Welch, Calvin: Moscone's legacy


Calvin Welch: I think that one of the great and enduring tragedies of the assassination of George Moscone is that they associate his [morality] with the assassination and not with what I think was truly the transient and transitional quality which was I think his great contribution. I work with people who flatter themselves who believe that we’re about empowerment. I’m proud of what we’ve all done and been able to accomplish, but in my most honest moments I fully understand that we could not have done that without George Moscone. That the difference between what happened in this city before 1975 and what happened in this city after 1975 is that brief period. I’ve come to understand it’s not easy. Social and political change is not easy. And another kinda problem with George’s legacy was that he was so effortless that it appeared easy and people didn’t value what it was that he did. He took a city that truly was on the brink of civil war. Some would argue that that’s his greatest failing that he didn’t allow that civil war to happen. I’m not one of those people because I don’t think my side would have prevailed. George Moscone brought in a guy by the name of Jim [Chaket] from HUD [Housing and Urban Development]. Much as Christopher did in M. Justin Herman. Jim, he put in charge of the Mayor’s Office of Community Development, and Jim’s job was to institute the new federalism of Nixon, the Community Development Block Grant Program. And Jim [Chaket] believed in the Community Development Block Grant Program – at almost a religious, I mean he brought the attitude of a Peace Corp volunteer – that he was going to figure out a way to get federal money to create institutions that would empower low-income neighborhoods, and George Moscone backed him all the way. There are multimillion dollar community-based corporations today. Chinese Community Development Corporation, Tenderloin Neighborhood Development Corporation, Tenants and Owners Development Corporation that have a net asset base of literally hundreds of millions of dollars of affordable housing that they have developed that but for Jim [Chaket] and George Moscone, would not even exist. In the subsequent years from the Moscone administration, these faith in community-based non-profit housing developers have developed 25,000 units of permanently affordable housing. Over half of which houses families with dependent children with incomes of below fifty percent of median. It is not putting too fine a point to it to say that those people wouldn’t be in San Francisco but for George Moscone. Community centers, senior centers, the entire neighborhood movement and everything it achieved in a significant way was empowered by the Moscone administration. He presided over the institutionalization. Joe Alioto unmistakably brought people of color into city government. George Moscone empowered those people. Alioto brought them in to serve him. Moscone empowered those organizations, institutions to empower those communities, and that’s a profound difference. It’s hard for me and the people that I work with to conceive what this town would look like but for that – looking back on it – incredibly brief period. I think George Moscone’s mayoralty was the most important, had the most enduring impact of any post World War II mayor administrations in San Francisco as brief as it was. As brief as it was. George had the courage of his convictions to see a city that was in the midst of deep distress and transition, and like the clearheaded fellow that he was he chose to back the transition. He could have been preoccupied with the civil war. He chose to bet on the transition. I think that bet has been paying dividends to the city since, and it’s a goddamn shame that people don’t understand that about George Moscone.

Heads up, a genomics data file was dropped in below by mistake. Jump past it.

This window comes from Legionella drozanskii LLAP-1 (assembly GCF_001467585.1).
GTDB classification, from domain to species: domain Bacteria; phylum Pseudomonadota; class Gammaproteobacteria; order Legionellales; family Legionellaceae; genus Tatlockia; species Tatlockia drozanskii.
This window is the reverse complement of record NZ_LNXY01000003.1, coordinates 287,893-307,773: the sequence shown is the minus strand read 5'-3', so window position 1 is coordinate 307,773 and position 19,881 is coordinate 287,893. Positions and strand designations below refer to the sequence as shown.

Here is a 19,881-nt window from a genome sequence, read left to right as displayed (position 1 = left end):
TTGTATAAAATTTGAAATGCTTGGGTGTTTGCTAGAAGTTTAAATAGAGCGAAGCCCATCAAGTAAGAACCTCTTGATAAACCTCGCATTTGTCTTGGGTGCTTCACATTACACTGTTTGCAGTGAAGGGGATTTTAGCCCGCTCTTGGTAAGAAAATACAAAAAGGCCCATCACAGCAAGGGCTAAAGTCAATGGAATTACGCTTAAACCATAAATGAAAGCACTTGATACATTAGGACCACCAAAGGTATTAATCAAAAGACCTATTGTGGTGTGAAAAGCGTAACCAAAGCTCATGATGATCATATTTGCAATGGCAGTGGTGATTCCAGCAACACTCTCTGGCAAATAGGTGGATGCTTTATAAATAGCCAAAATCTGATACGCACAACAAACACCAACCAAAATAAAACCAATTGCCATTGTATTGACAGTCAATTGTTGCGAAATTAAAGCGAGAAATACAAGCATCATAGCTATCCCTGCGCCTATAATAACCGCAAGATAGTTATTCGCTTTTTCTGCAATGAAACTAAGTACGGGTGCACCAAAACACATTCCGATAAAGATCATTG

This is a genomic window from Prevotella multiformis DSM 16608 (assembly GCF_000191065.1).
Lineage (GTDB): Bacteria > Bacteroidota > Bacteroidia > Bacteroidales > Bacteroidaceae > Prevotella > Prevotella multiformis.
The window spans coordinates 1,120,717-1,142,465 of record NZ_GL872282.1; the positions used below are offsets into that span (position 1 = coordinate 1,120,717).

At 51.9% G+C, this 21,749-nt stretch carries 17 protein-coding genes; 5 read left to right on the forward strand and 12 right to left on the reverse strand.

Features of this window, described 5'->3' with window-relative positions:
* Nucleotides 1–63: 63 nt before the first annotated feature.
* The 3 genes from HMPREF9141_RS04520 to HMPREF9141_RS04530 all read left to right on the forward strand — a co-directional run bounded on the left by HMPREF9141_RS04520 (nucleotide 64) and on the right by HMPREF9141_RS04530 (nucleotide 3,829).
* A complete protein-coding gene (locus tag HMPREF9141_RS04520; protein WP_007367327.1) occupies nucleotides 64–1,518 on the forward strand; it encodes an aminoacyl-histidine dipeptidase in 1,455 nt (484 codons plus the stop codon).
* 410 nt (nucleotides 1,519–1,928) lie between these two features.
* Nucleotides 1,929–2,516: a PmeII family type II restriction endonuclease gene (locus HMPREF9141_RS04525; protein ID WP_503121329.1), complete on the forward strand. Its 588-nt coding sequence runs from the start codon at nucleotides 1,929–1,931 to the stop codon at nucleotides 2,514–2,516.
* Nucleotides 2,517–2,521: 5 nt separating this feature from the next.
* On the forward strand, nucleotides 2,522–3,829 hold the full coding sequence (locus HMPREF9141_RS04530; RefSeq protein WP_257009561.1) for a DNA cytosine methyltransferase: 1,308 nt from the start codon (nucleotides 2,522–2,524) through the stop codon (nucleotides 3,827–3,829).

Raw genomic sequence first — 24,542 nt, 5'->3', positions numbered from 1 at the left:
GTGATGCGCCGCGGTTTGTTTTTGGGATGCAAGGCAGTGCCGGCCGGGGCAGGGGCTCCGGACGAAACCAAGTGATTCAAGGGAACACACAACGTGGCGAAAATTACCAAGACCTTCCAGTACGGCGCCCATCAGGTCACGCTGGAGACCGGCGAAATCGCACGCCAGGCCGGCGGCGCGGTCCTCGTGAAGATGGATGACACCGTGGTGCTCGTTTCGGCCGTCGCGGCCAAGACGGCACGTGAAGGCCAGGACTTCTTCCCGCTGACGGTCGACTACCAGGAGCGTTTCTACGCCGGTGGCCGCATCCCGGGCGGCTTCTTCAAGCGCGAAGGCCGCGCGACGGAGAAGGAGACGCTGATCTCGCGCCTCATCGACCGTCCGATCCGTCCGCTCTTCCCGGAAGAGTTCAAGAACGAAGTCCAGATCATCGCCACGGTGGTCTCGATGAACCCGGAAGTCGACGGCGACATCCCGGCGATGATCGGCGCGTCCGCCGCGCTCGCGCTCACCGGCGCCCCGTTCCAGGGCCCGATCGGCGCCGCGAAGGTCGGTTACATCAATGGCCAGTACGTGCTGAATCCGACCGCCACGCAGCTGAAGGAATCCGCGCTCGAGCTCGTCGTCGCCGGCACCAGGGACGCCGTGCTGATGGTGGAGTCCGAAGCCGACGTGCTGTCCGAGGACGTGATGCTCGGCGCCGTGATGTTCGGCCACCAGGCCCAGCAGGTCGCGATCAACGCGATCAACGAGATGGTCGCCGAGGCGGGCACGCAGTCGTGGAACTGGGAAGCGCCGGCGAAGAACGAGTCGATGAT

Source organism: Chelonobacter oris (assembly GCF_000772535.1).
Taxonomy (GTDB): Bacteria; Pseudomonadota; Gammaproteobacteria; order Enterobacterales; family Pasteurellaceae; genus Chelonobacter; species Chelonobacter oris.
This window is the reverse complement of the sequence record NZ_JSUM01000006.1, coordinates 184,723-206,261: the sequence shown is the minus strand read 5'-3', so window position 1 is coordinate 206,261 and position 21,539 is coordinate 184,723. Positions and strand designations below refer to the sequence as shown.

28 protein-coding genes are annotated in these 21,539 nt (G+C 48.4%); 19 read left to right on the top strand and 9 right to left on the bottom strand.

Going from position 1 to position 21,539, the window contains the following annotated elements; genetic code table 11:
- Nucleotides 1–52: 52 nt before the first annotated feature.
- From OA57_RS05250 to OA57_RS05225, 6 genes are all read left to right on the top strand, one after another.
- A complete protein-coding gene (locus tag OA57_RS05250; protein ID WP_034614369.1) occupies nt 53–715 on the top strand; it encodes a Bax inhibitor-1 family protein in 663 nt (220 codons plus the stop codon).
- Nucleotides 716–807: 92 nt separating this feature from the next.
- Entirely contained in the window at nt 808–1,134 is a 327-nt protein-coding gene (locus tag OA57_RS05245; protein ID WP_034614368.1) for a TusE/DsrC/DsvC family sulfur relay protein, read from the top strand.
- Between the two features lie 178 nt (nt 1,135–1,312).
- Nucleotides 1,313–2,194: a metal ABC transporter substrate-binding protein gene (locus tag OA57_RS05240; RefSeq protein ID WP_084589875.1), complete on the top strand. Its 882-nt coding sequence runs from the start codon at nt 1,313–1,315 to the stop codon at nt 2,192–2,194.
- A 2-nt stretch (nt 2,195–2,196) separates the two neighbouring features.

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The Moscone oral history interviews are part of the George Moscone Collection, MSS 328.

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Holt-Atherton Special Collections and Archives, University of the Pacific Library

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